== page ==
During the legislative process, the NCAA said it did not lobby for any particular change.
“The Board of Governors, however, was hopeful that the state would fully repeal HB2 in order to allow the host communities to ensure a safe, healthy, discrimination-free atmosphere for the championship sites,” the NCAA Board of Governors said in a press release.
And the board remains concerned about the public perception of a moratorium on enacting or amending non-discrimination ordinances until December 2020 — which passed as a part of N.C. House Bill 142, the Friday law.
N.C. President Pro Tempore Phil Berger, R-Rockingham, released a joint statement with N.C. Speaker of the House Tim Moore, R-Cleveland, praising the NCAA's decision.
"We are pleased with the NCAA's decision and acknowledgement that our compromise legislation "restores the state to … a landscape similar to other jurisdictions presently hosting NCAA championships," the legislators said in the statement.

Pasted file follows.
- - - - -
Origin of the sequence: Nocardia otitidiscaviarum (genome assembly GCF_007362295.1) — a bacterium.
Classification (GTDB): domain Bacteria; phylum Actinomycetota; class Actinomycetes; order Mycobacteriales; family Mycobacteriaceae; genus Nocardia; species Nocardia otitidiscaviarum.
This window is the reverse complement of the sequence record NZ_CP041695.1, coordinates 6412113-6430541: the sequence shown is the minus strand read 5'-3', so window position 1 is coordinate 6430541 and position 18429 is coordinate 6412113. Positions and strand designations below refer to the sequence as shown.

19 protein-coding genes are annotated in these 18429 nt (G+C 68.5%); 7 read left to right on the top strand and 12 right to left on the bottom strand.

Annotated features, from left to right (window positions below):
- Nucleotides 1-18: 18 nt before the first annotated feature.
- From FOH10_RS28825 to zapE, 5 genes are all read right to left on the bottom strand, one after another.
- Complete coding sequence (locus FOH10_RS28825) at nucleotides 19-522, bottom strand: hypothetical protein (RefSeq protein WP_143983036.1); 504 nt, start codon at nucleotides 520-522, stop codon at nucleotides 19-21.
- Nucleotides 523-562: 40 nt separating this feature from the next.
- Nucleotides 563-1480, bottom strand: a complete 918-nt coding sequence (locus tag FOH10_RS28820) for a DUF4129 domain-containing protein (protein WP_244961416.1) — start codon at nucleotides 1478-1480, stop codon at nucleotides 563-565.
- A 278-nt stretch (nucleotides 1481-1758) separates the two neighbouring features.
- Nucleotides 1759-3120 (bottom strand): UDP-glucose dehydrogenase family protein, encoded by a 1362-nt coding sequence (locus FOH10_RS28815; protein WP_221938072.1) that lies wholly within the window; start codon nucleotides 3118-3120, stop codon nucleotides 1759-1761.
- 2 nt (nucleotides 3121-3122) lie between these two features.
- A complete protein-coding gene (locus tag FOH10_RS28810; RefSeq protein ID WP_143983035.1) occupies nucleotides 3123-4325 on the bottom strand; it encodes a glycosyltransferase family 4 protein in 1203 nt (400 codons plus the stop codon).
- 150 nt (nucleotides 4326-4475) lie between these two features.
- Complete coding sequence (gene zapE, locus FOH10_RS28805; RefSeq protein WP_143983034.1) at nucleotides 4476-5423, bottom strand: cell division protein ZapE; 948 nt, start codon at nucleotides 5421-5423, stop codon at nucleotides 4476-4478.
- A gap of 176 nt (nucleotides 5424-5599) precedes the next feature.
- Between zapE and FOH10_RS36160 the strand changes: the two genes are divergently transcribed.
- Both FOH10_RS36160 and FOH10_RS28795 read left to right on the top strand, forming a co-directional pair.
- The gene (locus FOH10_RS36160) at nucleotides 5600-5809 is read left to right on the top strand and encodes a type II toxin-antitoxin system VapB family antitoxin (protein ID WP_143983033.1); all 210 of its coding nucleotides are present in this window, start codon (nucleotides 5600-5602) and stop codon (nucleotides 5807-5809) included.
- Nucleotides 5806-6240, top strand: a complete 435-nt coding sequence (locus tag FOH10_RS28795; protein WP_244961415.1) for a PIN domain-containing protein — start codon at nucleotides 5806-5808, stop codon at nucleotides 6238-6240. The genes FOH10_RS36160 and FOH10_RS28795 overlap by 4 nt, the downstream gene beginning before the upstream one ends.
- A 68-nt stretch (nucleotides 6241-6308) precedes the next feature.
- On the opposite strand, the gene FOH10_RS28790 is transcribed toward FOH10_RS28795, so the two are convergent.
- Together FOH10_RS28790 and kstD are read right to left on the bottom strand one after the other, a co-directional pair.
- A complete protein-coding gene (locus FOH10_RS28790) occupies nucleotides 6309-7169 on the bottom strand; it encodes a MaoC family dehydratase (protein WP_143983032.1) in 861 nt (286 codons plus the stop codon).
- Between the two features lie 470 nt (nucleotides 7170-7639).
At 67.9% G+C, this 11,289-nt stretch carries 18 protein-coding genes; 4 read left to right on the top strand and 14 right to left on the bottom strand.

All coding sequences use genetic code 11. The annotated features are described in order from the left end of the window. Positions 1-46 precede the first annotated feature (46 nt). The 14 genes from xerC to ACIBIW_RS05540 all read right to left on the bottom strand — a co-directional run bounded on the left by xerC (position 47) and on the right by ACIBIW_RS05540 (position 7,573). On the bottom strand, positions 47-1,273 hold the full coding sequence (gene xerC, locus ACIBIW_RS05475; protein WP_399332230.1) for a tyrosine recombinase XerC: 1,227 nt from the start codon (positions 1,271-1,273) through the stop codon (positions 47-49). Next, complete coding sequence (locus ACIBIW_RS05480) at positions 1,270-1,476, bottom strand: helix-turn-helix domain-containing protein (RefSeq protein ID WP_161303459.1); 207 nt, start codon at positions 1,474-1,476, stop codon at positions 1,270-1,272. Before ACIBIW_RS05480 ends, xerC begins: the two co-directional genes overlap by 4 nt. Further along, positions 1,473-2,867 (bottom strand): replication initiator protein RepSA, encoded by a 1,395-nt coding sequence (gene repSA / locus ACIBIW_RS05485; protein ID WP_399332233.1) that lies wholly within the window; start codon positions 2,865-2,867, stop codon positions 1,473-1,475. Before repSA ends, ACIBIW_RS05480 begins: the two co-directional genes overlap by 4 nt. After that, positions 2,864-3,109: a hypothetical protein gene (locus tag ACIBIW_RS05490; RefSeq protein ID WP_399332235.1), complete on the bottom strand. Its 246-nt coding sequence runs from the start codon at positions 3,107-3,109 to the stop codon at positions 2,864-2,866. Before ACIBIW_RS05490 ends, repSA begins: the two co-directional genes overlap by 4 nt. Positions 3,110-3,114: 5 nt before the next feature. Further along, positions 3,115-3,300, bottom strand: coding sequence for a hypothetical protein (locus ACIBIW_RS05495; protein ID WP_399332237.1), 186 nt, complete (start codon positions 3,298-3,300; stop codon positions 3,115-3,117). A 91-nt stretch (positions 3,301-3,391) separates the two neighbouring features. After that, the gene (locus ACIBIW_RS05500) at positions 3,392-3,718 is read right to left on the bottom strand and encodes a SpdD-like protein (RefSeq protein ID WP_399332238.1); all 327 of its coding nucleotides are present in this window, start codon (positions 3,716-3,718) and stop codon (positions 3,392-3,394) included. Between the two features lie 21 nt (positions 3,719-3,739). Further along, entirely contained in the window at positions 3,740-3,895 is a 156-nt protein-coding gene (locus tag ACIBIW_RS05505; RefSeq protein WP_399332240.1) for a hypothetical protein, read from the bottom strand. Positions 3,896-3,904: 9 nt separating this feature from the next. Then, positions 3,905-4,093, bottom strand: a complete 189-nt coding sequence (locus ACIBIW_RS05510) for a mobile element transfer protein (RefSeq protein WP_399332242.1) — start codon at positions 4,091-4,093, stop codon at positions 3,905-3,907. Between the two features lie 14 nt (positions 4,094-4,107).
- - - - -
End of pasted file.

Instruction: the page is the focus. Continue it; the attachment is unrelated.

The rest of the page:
Sen. Dan Blue, D-Wake, also thanked the NCAA for its decision in a tweet Tuesday morning.
North Carolina will be permitted to retain events assigned to the state for the 2017-18 year, and the board recognized the quality of previous championship events held in the state in its press release.
The board said it voted reluctantly, and that any sites in the state chosen by the NCAA as hosts will have to submit additional documentation to demonstrate how fans and athletes will be protected from discrimination.
“If we find that our expectations of a discrimination-free environment are not met, we will not hesitate to take necessary action at any time," the press release said.
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